Firstly, mobile games are technologically easier for Netflix to create and maintain. Gamers will not require any special hardware other than their phone, and input lag and latency are less of an issue with simpler tap-and-play games. Netflix understands better than anyone the technical challenges of streaming premium video game content at an acceptable latency and most subscribers of Netflix who play video games would already own a console or gaming PC. Furthermore, as many people have pointed out, Netflix does not have the knowledge or capabilities to make premium AAA games such as Call of Duty or Grand Theft Auto. By focusing on mobile games, Netflix can build up its publishing capabilities and learn about the games market before moving up and investing the capital to create larger, more sophisticated games as technological advances for game streaming improve.  

Next, focusing on mobile allows Netflix to compete more effectively against a new set of competitors. As Matthew Ball explains, there are different types of content for different occasions. Sometimes you want to sit down and immerse yourself in Game of Thrones. Other times, you just want to passively watch a sitcom or reality show while washing the dishes. Each type of content has a different competitive set for Netflix: HBO competes for the premium immersive time and Disney competes for your family time. In developed markets, time spent watching Netflix on a phone most likely occurs in situations to pass time such as waiting for the doctor, riding public transportation, or during a particularly boring class. As such, the primary competitive set for Netflix for mobile is companies like TikTok,  YouTube, Instagram and Candy Crush, and adding mobile games to the portfolio would help deepen engagement against such competitors. This is particularly important because younger generations increasingly prefer to consume media on their phones.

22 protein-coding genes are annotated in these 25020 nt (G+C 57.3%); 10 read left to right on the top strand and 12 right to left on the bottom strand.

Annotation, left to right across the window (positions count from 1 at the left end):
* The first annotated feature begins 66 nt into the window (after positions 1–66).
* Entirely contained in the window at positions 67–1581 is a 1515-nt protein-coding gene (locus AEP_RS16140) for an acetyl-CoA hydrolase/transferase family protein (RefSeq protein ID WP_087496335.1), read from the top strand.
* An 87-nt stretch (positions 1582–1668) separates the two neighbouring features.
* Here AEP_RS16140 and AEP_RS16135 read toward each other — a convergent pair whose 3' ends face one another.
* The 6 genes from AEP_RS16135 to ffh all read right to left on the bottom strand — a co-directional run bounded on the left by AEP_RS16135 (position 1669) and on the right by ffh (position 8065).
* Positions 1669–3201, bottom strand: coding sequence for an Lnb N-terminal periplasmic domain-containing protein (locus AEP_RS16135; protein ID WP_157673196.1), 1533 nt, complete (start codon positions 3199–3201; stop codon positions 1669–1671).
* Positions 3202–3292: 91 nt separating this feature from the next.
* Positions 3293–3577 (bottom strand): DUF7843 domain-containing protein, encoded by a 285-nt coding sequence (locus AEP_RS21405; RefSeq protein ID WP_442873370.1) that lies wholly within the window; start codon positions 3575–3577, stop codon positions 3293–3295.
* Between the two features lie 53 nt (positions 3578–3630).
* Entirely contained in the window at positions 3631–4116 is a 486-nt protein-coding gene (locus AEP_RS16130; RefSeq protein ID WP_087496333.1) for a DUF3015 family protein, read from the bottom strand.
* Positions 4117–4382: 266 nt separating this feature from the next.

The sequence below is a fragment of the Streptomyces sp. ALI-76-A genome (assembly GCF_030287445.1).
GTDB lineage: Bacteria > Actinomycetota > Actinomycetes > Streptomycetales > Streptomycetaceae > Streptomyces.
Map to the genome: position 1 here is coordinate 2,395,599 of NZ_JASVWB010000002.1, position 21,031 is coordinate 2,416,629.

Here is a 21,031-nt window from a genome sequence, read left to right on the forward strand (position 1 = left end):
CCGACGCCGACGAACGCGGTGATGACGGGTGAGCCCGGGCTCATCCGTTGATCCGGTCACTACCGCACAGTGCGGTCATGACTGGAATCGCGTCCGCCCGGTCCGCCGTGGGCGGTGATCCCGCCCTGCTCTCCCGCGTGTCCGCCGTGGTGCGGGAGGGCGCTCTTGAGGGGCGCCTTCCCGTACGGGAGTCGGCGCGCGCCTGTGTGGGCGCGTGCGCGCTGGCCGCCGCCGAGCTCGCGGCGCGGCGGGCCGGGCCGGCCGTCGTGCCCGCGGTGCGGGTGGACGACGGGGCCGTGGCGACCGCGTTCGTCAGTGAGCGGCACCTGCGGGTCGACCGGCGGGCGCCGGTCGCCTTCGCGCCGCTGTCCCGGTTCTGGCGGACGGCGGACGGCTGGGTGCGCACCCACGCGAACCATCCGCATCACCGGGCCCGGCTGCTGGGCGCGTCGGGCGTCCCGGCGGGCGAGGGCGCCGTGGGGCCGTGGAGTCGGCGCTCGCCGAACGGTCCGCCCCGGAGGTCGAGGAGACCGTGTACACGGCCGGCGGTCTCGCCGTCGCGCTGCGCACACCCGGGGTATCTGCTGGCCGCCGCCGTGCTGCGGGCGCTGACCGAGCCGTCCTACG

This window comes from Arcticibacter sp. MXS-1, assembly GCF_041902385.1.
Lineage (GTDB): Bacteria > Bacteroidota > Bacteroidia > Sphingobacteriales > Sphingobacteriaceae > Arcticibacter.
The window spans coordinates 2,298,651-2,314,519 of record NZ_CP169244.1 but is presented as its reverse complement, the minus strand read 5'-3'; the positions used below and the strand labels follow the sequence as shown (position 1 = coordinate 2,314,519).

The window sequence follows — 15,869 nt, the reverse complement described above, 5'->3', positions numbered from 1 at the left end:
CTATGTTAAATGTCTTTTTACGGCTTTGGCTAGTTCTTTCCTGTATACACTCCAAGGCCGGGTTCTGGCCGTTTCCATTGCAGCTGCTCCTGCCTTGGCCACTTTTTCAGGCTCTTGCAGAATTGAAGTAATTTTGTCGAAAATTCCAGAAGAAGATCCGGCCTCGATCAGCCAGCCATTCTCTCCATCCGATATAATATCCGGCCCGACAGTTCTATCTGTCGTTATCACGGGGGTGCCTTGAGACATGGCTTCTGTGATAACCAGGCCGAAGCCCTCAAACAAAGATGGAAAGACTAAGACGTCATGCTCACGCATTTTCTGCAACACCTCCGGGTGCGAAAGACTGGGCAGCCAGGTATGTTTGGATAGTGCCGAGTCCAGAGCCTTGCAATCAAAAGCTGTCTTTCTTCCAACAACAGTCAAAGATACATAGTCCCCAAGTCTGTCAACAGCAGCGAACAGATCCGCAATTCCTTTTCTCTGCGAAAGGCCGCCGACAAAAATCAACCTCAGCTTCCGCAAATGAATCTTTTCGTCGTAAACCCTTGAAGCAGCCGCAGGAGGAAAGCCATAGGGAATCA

Lastly, the economics should be very attractive for Netflix. Mobile games are very cheap to create with upfront costs that can be under $1 million, with engagement of hundreds of hours for a well-designed game. Although Netflix won’t explicitly be charging for games, Netflix’s subscription pricing power is tied to the engagement of its members in terms of time spent on Netflix, and mobile video games are a low-cost way for Netflix to increase engagement.  

In addition, unlike the rest of the mobile gaming industry, Netflix can distribute its games without any user acquisition costs. Netflix’s key competitive advantage is that, as with YouTube, it is a destination where people browse for something to watch. Through the Netflix app and recommendation algorithms, Netflix can distribute the games it produces to a captive audience that is already browsing on Netflix for entertainment. By adding video games to the core Netflix rather than as a separate app, Netflix has the flexibility to move slowly without the need to create an immediate hit to drive interest and downloads.  

What will the games look like?  

To start, Netflix will likely create simple, interactive, story-driven games that can be played without in-app purchases or advertising. The goal will be to provide delightful yet simple experiences that currently don’t exist on mobile today.  Given the economics of mobile apps, most successful mobile games tend to be repetitive experiences that are engineered to keep the player engaged and spending money or watching ads. Since Netflix does not intend to directly generate revenue from the games, developers can be free to fulfill their creative vision without worrying about the economic model of the game. As such, Netflix is well positioned with its 200 million subscribers (and even greater number of users) to bring a better playing experience to the market.